by yu yessler - Fajgel Schulman is, as far as known, the only photographer who has documented the life of the partisans in the forests. She was born 100 years ago in Lenin, a town on the Polish-Russian border that today lies in Belarus and is not named after Vladimir Ilyich, but after a girl named Lena, who is said to have plunged into the river due to lovesickness.
Fajgel learned to photograph and develop films from her brother Moische, and assisted him in his shop. In 1940 the Red Army occupied Lenin, in 1941 the Wehrmacht re-occupied it. The former had already abducted part of the population to Siberia, now the Germans were going for the Jews. A part of them were shot immediately, the rest was locked in a ghetto. Since her brother has fled Faigel had to take and develop pictures for the Germans. "They were obsessed with documenting their actions," she said later. In August 1942, in Lenin, they shot 1850 Jews, including Fajgel's parents, three of their siblings and their families. Her little nephews and nieces were thrown alive into the ditch: "the nazis did not waste any bullets on children," said Fajgel, who as one of the 26 survivors and was forced to develop the photos the Germans made during the massacre. In one picture, she discovered her family in a mass grave. She hid one of the prints and swore revenge.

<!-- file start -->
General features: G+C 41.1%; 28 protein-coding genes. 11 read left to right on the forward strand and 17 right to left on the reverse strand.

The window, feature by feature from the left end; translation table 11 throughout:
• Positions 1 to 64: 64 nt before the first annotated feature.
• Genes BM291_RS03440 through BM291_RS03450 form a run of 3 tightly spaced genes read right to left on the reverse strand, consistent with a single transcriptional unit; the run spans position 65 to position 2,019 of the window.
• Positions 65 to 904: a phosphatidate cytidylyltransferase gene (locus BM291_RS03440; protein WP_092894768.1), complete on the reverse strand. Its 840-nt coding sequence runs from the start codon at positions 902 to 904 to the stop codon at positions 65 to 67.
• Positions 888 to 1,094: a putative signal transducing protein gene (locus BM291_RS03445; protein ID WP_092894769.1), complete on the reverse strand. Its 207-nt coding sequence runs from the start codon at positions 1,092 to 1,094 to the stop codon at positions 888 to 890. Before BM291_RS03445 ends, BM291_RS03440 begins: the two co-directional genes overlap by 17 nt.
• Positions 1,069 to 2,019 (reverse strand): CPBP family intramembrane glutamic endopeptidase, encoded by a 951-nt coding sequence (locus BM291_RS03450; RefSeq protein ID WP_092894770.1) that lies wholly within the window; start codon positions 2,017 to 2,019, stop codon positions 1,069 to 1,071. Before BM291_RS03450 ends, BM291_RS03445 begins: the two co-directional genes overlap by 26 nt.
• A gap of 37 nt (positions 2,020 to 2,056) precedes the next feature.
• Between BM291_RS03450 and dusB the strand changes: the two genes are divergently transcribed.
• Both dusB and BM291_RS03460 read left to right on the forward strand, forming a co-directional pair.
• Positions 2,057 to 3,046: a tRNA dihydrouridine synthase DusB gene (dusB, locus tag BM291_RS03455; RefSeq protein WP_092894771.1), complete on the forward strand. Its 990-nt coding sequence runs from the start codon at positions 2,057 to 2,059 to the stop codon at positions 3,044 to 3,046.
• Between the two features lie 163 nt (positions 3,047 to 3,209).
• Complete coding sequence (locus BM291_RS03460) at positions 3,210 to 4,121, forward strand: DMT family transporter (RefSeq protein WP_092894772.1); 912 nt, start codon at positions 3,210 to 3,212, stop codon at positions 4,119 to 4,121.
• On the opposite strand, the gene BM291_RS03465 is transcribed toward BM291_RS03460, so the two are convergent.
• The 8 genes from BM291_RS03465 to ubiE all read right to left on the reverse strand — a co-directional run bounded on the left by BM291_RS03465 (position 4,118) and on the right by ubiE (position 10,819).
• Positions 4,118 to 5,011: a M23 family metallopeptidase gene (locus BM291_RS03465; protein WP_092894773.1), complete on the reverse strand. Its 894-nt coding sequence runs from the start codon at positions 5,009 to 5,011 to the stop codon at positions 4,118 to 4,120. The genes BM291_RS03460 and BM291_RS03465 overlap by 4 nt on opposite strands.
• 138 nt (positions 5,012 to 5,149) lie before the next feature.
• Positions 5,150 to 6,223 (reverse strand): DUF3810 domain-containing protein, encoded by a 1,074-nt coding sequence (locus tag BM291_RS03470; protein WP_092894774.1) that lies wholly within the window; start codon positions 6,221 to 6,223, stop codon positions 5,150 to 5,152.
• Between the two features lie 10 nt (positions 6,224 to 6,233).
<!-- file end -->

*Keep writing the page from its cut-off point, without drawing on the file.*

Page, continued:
Then the partisans attacked the city in search of food. Fajgel fled into the forest with a group of Russians and found the partisan group. They did not want a woman, especially not a Jewess, unarmed. Because her brother-in-law was a doctor, they assumed she had medical knowledge, and was allowed to stay. She was the only woman among forty or fifty men in the brigade Molotov. Fajgel learned to shoot, but above all, to overcome her disgust with blood and sores - and from then on she was deployed as a nurse.
As her unit occupied Lenin, she got her photographic equipment back. Over the next two years, she took over a hundred photos. She made her own stop bath and fixer, developed the negatives under covers at night and made "sun prints" during the day (she put the negatives on photo paper and held it towards the sun).
Fajgel's pictures show a rare side of partisan life. Above three examples: Fajgel in 1944 with three Jewish partisans in an unexpected reunion in the forest - laughing, because each one of them believed that the others were dead; Faigel during an operation (in the winter of 1944 it was minus 40 degrees, Fajgel had to treat mainly frozen limbs); and a funeral - here, despite the strong anti-Semitism in the group, two Jews were buried together with two Russian partisans in a grave.
On June 14, 1944, the brigade Molotov freed the former polish city Pinsk. The unit dissolved. Faigel felt like many ex-partisans – cut off. Her family was dead. What to do with her freedom? She married a like-minded Jewish partisan. But the two did not want to stay; Poland was a "cemetery". For the next three years they lived in the DP camp in Landsberg and immigrated to Canada in 1948. She took some of the most important negatives with her: "I wanted people to know that there was resistance, the Jews did not go to slaughter like sheep, I was a photographer, I have pictures, I have proof." Fajgel (Faye) Schulman died in Toronto in 2015.